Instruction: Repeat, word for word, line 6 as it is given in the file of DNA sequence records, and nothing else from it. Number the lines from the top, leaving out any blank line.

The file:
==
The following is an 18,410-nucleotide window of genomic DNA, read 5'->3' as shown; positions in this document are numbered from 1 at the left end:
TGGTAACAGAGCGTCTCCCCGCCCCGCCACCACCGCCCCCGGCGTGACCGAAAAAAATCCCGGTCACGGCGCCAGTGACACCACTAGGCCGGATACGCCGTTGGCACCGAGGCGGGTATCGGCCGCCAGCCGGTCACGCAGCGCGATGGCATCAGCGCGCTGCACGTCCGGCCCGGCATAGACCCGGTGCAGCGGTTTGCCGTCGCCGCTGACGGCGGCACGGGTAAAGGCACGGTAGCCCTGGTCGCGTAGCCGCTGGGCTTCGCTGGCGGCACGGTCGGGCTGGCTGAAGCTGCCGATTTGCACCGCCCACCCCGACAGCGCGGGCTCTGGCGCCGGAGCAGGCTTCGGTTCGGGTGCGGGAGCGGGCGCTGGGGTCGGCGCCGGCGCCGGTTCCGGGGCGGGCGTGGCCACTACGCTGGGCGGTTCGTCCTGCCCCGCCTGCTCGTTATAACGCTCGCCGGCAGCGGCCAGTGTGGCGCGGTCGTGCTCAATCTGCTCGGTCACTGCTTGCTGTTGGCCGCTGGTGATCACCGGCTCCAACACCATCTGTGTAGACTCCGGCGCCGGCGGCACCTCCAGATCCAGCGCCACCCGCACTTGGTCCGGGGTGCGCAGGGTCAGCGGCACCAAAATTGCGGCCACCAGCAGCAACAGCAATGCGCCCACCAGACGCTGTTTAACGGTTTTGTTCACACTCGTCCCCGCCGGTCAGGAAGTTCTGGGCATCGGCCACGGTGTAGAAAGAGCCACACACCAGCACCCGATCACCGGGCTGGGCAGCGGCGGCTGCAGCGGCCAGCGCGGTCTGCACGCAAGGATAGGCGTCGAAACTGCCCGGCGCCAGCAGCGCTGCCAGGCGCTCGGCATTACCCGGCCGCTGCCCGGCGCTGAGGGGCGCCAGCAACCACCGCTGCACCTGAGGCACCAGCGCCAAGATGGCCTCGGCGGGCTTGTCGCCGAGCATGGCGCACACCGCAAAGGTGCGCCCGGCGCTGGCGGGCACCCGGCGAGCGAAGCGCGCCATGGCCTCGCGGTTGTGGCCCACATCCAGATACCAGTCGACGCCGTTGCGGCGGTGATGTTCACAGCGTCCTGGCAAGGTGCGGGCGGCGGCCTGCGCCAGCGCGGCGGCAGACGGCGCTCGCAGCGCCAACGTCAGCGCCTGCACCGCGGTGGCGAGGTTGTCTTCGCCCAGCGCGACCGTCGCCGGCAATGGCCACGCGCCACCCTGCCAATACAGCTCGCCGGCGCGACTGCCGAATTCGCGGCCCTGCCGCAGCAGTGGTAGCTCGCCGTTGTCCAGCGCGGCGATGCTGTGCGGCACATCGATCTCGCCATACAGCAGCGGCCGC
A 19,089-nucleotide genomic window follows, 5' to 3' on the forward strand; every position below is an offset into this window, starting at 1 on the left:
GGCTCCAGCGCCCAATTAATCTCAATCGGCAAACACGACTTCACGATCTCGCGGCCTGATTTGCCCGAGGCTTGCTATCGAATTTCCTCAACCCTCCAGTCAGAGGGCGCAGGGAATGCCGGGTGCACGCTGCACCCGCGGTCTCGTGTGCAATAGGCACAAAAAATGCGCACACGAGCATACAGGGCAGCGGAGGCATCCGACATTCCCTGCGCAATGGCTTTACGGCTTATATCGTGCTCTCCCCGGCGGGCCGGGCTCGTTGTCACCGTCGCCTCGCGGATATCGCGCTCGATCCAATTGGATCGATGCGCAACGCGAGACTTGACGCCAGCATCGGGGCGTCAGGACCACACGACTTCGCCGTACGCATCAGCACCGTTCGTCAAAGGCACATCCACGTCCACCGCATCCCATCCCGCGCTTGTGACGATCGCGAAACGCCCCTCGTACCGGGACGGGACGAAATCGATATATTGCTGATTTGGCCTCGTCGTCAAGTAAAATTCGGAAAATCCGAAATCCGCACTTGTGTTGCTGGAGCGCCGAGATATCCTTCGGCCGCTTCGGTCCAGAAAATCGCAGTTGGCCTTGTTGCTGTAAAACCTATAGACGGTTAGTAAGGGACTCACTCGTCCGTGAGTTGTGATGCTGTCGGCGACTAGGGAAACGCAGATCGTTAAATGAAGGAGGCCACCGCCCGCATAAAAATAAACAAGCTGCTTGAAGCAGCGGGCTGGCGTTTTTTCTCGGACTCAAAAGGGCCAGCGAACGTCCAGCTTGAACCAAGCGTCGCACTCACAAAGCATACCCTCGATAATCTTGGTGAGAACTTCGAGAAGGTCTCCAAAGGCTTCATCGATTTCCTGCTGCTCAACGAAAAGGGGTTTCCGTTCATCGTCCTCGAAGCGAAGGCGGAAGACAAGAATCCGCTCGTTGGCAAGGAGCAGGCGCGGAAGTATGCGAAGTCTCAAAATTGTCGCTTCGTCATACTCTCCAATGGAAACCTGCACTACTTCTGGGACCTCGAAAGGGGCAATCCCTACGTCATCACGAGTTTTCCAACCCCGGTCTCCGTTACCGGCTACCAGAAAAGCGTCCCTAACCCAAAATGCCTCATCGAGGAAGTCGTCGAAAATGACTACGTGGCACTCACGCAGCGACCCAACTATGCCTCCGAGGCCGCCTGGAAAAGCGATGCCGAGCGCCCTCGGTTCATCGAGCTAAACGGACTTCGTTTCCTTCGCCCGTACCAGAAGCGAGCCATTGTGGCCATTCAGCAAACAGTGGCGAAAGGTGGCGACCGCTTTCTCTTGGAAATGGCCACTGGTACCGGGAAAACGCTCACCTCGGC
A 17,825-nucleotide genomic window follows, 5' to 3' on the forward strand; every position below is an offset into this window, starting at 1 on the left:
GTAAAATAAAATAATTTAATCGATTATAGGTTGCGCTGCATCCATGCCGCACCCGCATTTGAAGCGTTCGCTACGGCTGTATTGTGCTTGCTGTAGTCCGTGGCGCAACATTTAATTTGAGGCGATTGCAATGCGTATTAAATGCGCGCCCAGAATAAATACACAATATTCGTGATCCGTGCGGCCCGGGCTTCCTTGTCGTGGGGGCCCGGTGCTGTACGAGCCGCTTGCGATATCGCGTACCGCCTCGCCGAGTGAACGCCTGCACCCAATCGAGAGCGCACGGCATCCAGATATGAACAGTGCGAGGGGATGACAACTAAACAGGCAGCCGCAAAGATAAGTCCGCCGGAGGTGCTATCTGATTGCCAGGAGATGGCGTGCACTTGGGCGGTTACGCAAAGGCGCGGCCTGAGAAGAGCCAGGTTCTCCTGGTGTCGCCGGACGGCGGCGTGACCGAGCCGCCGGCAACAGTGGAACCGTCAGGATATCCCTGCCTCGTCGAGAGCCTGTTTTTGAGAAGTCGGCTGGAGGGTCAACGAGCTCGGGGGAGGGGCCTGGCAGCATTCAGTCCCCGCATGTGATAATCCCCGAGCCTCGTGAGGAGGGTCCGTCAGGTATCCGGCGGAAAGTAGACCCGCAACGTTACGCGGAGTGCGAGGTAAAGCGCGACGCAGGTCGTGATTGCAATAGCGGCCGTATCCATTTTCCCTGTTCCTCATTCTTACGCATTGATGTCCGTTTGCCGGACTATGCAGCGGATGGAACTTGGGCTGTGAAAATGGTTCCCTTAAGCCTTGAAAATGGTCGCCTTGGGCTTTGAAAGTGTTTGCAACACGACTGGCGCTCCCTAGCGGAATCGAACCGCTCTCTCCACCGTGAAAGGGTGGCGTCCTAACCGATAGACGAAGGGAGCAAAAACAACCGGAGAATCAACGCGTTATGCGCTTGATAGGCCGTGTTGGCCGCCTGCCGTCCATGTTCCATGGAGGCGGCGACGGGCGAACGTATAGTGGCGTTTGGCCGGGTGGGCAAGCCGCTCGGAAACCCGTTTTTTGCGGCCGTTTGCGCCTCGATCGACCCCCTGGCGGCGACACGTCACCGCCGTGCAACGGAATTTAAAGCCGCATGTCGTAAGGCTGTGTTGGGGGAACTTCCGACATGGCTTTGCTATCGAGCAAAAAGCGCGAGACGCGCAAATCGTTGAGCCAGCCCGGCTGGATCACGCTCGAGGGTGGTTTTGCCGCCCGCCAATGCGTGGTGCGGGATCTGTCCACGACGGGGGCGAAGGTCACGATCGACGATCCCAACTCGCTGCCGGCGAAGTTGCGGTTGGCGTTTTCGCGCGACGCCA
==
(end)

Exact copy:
GTAAAATAAAATAATTTAATCGATTATAGGTTGCGCTGCATCCATGCCGCACCCGCATTTGAAGCGTTCGCTACGGCTGTATTGTGCTTGCTGTAGTCCGTGGCGCAACATTTAATTTGAGGCGATTGCAATGCGTATTAAATGCGCGCCCAGAATAAATACACAATATTCGTGATCCGTGCGGCCCGGGCTTCCTTGTCGTGGGGGCCCGGTGCTGTACGAGCCGCTTGCGATATCGCGTACCGCCTCGCCGAGTGAACGCCTGCACCCAATCGAGAGCGCACGGCATCCAGATATGAACAGTGCGAGGGGATGACAACTAAACAGGCAGCCGCAAAGATAAGTCCGCCGGAGGTGCTATCTGATTGCCAGGAGATGGCGTGCACTTGGGCGGTTACGCAAAGGCGCGGCCTGAGAAGAGCCAGGTTCTCCTGGTGTCGCCGGACGGCGGCGTGACCGAGCCGCCGGCAACAGTGGAACCGTCAGGATATCCCTGCCTCGTCGAGAGCCTGTTTTTGAGAAGTCGGCTGGAGGGTCAACGAGCTCGGGGGAGGGGCCTGGCAGCATTCAGTCCCCGCATGTGATAATCCCCGAGCCTCGTGAGGAGGGTCCGTCAGGTATCCGGCGGAAAGTAGACCCGCAACGTTACGCGGAGTGCGAGGTAAAGCGCGACGCAGGTCGTGATTGCAATAGCGGCCGTATCCATTTTCCCTGTTCCTCATTCTTACGCATTGATGTCCGTTTGCCGGACTATGCAGCGGATGGAACTTGGGCTGTGAAAATGGTTCCCTTAAGCCTTGAAAATGGTCGCCTTGGGCTTTGAAAGTGTTTGCAACACGACTGGCGCTCCCTAGCGGAATCGAACCGCTCTCTCCACCGTGAAAGGGTGGCGTCCTAACCGATAGACGAAGGGAGCAAAAACAACCGGAGAATCAACGCGTTATGCGCTTGATAGGCCGTGTTGGCCGCCTGCCGTCCATGTTCCATGGAGGCGGCGACGGGCGAACGTATAGTGGCGTTTGGCCGGGTGGGCAAGCCGCTCGGAAACCCGTTTTTTGCGGCCGTTTGCGCCTCGATCGACCCCCTGGCGGCGACACGTCACCGCCGTGCAACGGAATTTAAAGCCGCATGTCGTAAGGCTGTGTTGGGGGAACTTCCGACATGGCTTTGCTATCGAGCAAAAAGCGCGAGACGCGCAAATCGTTGAGCCAGCCCGGCTGGATCACGCTCGAGGGTGGTTTTGCCGCCCGCCAATGCGTGGTGCGGGATCTGTCCACGACGGGGGCGAAGGTCACGATCGACGATCCCAACTCGCTGCCGGCGAAGTTGCGGTTGGCGTTTTCGCGCGACGCCA